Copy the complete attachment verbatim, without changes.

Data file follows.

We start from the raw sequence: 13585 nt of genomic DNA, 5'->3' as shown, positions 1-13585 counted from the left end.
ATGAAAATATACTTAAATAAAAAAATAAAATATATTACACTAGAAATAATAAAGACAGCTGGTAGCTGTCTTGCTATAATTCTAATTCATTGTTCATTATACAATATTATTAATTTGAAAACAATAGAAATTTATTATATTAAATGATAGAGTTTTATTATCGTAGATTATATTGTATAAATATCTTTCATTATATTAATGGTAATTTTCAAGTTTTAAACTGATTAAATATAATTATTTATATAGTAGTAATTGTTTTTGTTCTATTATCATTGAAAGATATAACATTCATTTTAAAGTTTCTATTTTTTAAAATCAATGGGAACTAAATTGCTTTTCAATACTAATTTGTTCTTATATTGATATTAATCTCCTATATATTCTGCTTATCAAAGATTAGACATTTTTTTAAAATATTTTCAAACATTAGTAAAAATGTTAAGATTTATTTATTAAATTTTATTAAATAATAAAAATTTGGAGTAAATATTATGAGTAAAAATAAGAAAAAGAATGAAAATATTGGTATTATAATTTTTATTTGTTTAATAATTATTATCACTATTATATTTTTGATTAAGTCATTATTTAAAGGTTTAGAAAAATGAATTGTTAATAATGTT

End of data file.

We start from the raw sequence: 13585 nt of genomic DNA, 5'->3' as shown, positions 1-13585 counted from the left end.
ATGAAAATATACTTAAATAAAAAAATAAAATATATTACACTAGAAATAATAAAGACAGCTGGTAGCTGTCTTGCTATAATTCTAATTCATTGTTCATTATACAATATTATTAATTTGAAAACAATAGAAATTTATTATATTAAATGATAGAGTTTTATTATCGTAGATTATATTGTATAAATATCTTTCATTATATTAATGGTAATTTTCAAGTTTTAAACTGATTAAATATAATTATTTATATAGTAGTAATTGTTTTTGTTCTATTATCATTGAAAGATATAACATTCATTTTAAAGTTTCTATTTTTTAAAATCAATGGGAACTAAATTGCTTTTCAATACTAATTTGTTCTTATATTGATATTAATCTCCTATATATTCTGCTTATCAAAGATTAGACATTTTTTTAAAATATTTTCAAACATTAGTAAAAATGTTAAGATTTATTTATTAAATTTTATTAAATAATAAAAATTTGGAGTAAATATTATGAGTAAAAATAAGAAAAAGAATGAAAATATTGGTATTATAATTTTTATTTGTTTAATAATTATTATCACTATTATATTTTTGATTAAGTCATTATTTAAAGGTTTAGAAAAATGAATTGTTAATAATGTT